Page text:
There are 11 topics covered by the Act. The information below gives a brief summary of each, and contact details to find out more. Websites give the current situation, and will have information about implementation of the Act as it becomes available.
Part 1: National Outcomes: Requires Scottish Ministers to continue the approach of setting national outcomes for Scotland. They must consult on, develop and publish a set of national outcomes. They must also regularly and publicly report progress towards these outcomes and review them at least every five years. Public authorities and other persons or organisations that carry out public functions must have regard to the national outcomes in carrying out their devolved functions.
Part 2: Community Planning: Places Community Planning Partnerships (CPPs) on a statutory footing and imposes duties on them around the planning and delivery of local outcomes, and the involvement of community bodies at all stages of community planning. Tackling inequalities will be a specific focus, and CPPs will have to produce “locality plans” at a more local level for areas experiencing particular disadvantage.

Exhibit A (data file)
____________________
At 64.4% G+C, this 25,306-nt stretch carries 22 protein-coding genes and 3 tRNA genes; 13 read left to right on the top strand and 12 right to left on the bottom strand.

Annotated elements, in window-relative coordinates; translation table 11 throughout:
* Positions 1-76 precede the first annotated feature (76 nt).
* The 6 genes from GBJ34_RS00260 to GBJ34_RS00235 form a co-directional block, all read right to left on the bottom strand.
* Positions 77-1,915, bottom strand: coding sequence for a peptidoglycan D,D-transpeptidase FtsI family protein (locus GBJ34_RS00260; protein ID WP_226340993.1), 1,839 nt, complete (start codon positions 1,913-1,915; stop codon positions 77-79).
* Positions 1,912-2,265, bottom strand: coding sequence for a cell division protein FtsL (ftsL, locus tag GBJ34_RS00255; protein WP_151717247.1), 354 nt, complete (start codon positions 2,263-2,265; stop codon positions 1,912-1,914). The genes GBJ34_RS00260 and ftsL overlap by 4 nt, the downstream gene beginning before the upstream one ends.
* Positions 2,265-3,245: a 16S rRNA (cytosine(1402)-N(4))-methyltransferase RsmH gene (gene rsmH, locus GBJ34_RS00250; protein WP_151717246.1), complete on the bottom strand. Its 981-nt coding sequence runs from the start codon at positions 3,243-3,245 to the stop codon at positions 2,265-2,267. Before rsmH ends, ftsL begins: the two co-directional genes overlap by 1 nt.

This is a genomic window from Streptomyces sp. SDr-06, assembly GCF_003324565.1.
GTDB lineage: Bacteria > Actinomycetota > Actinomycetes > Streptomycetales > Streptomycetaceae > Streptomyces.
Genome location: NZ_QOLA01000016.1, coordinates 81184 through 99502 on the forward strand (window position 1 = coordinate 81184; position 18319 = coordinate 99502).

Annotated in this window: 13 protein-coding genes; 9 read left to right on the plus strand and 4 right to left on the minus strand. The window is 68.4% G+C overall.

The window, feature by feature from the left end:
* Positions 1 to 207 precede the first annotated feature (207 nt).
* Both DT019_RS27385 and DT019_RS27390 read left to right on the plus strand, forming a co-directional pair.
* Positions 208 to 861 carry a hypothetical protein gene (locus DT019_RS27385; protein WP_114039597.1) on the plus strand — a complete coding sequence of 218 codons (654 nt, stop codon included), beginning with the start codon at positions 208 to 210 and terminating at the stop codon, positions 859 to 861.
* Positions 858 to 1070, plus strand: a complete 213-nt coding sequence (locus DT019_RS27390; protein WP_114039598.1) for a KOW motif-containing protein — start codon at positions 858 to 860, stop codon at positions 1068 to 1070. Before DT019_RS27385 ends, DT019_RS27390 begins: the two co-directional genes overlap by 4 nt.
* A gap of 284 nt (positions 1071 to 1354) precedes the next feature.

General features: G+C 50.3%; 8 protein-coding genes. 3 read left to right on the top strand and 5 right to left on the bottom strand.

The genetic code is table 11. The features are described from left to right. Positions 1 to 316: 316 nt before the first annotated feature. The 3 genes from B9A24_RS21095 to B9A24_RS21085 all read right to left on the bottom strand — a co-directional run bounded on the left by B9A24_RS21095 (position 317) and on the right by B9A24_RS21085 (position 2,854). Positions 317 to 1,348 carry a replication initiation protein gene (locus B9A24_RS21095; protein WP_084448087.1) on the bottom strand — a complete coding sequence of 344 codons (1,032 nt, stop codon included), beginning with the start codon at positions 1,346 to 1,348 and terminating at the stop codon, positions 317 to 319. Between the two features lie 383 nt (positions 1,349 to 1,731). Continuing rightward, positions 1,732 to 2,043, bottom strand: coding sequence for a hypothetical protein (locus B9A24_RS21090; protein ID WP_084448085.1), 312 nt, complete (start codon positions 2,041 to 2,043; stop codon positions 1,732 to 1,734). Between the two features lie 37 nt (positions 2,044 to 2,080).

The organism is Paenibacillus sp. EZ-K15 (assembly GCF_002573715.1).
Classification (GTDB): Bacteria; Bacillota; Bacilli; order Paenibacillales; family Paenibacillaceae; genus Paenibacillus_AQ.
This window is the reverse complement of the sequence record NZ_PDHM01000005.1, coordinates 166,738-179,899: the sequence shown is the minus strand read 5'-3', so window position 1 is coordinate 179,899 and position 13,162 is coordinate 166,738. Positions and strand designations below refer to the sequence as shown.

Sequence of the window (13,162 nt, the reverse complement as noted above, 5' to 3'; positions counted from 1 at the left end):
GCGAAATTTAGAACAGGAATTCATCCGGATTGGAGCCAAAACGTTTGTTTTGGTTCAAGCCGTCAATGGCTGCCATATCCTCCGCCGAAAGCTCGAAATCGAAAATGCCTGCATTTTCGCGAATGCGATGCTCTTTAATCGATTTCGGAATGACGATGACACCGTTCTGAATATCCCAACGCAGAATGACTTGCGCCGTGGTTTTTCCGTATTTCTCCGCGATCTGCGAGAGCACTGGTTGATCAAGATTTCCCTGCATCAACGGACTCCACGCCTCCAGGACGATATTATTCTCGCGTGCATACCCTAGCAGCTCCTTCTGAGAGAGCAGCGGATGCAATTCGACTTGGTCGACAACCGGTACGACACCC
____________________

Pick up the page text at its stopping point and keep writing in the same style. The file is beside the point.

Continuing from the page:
Part 3: Participation Requests: Provides a mechanism for community bodies to put forward their ideas for how services could be changed to improve outcomes for their community. This could include community bodies taking on delivery of services.
Part 4: Community Rights to Buy Land: Amends the Land Reform (Scotland) Act 2003, extending the community right to buy to all of Scotland, urban and rural, and improving procedures. Part 4 also introduces a range of measures to amend, and in some areas, simplify, the crofting community right to buy. Finally, Part 4 introduces a new provision for community bodies to purchase land which is abandoned, neglected or causing harm to the environmental wellbeing of the community, where the owner is not willing to sell that land. This is if the purchase is in the public interest and compatible with the achievement of sustainable development of the land.